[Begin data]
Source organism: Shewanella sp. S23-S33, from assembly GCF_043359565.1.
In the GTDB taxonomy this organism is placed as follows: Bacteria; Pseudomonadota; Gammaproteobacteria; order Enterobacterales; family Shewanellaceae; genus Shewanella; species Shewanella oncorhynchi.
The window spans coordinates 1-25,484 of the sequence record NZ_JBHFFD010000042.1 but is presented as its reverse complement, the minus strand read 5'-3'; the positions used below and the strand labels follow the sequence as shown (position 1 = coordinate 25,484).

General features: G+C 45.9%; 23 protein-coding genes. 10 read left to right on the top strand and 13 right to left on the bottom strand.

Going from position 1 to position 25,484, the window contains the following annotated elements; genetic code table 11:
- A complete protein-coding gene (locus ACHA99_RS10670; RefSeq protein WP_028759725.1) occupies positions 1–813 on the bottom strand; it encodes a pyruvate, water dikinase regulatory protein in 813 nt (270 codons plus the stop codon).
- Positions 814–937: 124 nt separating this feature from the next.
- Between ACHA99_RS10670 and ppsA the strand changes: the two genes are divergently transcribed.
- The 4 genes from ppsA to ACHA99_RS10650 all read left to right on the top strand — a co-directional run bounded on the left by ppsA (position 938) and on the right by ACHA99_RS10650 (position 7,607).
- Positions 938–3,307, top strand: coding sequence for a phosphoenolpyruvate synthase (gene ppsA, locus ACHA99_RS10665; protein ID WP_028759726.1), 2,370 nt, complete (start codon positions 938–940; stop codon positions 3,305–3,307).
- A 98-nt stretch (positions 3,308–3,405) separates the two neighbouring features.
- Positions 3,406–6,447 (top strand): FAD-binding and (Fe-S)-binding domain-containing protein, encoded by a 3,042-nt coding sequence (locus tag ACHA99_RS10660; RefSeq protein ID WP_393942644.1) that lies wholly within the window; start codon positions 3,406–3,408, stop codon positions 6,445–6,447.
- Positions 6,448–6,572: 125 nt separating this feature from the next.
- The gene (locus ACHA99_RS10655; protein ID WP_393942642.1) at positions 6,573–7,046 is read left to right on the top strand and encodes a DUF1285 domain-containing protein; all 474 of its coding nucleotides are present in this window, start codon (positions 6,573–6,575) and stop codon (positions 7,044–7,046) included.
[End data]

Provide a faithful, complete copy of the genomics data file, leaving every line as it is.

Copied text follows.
Source organism: Shewanella sp. S23-S33, from assembly GCF_043359565.1.
In the GTDB taxonomy this organism is placed as follows: Bacteria; Pseudomonadota; Gammaproteobacteria; order Enterobacterales; family Shewanellaceae; genus Shewanella; species Shewanella oncorhynchi.
The window spans coordinates 1-25,484 of the sequence record NZ_JBHFFD010000042.1 but is presented as its reverse complement, the minus strand read 5'-3'; the positions used below and the strand labels follow the sequence as shown (position 1 = coordinate 25,484).

General features: G+C 45.9%; 23 protein-coding genes. 10 read left to right on the top strand and 13 right to left on the bottom strand.

Going from position 1 to position 25,484, the window contains the following annotated elements; genetic code table 11:
- A complete protein-coding gene (locus ACHA99_RS10670; RefSeq protein WP_028759725.1) occupies positions 1–813 on the bottom strand; it encodes a pyruvate, water dikinase regulatory protein in 813 nt (270 codons plus the stop codon).
- Positions 814–937: 124 nt separating this feature from the next.
- Between ACHA99_RS10670 and ppsA the strand changes: the two genes are divergently transcribed.
- The 4 genes from ppsA to ACHA99_RS10650 all read left to right on the top strand — a co-directional run bounded on the left by ppsA (position 938) and on the right by ACHA99_RS10650 (position 7,607).
- Positions 938–3,307, top strand: coding sequence for a phosphoenolpyruvate synthase (gene ppsA, locus ACHA99_RS10665; protein ID WP_028759726.1), 2,370 nt, complete (start codon positions 938–940; stop codon positions 3,305–3,307).
- A 98-nt stretch (positions 3,308–3,405) separates the two neighbouring features.
- Positions 3,406–6,447 (top strand): FAD-binding and (Fe-S)-binding domain-containing protein, encoded by a 3,042-nt coding sequence (locus tag ACHA99_RS10660; RefSeq protein ID WP_393942644.1) that lies wholly within the window; start codon positions 3,406–3,408, stop codon positions 6,445–6,447.
- Positions 6,448–6,572: 125 nt separating this feature from the next.
- The gene (locus ACHA99_RS10655; protein ID WP_393942642.1) at positions 6,573–7,046 is read left to right on the top strand and encodes a DUF1285 domain-containing protein; all 474 of its coding nucleotides are present in this window, start codon (positions 6,573–6,575) and stop codon (positions 7,044–7,046) included.